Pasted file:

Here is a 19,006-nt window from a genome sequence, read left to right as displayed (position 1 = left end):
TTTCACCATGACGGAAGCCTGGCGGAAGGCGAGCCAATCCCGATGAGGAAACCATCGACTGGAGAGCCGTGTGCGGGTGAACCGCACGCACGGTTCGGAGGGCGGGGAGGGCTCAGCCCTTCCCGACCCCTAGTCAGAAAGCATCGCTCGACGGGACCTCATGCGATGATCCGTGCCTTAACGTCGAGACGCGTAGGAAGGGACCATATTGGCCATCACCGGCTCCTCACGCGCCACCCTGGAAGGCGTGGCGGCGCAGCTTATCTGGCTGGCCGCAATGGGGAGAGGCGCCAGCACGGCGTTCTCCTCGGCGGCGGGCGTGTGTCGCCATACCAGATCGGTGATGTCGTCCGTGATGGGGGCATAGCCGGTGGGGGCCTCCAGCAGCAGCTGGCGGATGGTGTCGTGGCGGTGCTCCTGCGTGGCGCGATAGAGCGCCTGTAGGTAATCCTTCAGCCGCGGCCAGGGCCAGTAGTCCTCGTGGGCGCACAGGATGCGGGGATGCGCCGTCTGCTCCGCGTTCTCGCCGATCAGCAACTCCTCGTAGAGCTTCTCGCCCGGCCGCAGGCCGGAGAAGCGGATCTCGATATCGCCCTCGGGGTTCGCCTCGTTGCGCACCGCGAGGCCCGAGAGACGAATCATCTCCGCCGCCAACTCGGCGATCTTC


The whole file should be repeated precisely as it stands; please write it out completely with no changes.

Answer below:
Here is a 19,006-nt window from a genome sequence, read left to right as displayed (position 1 = left end):
TTTCACCATGACGGAAGCCTGGCGGAAGGCGAGCCAATCCCGATGAGGAAACCATCGACTGGAGAGCCGTGTGCGGGTGAACCGCACGCACGGTTCGGAGGGCGGGGAGGGCTCAGCCCTTCCCGACCCCTAGTCAGAAAGCATCGCTCGACGGGACCTCATGCGATGATCCGTGCCTTAACGTCGAGACGCGTAGGAAGGGACCATATTGGCCATCACCGGCTCCTCACGCGCCACCCTGGAAGGCGTGGCGGCGCAGCTTATCTGGCTGGCCGCAATGGGGAGAGGCGCCAGCACGGCGTTCTCCTCGGCGGCGGGCGTGTGTCGCCATACCAGATCGGTGATGTCGTCCGTGATGGGGGCATAGCCGGTGGGGGCCTCCAGCAGCAGCTGGCGGATGGTGTCGTGGCGGTGCTCCTGCGTGGCGCGATAGAGCGCCTGTAGGTAATCCTTCAGCCGCGGCCAGGGCCAGTAGTCCTCGTGGGCGCACAGGATGCGGGGATGCGCCGTCTGCTCCGCGTTCTCGCCGATCAGCAACTCCTCGTAGAGCTTCTCGCCCGGCCGCAGGCCGGAGAAGCGGATCTCGATATCGCCCTCGGGGTTCGCCTCGTTGCGCACCGCGAGGCCCGAGAGACGAATCATCTCCGCCGCCAACTCGGCGATCTTC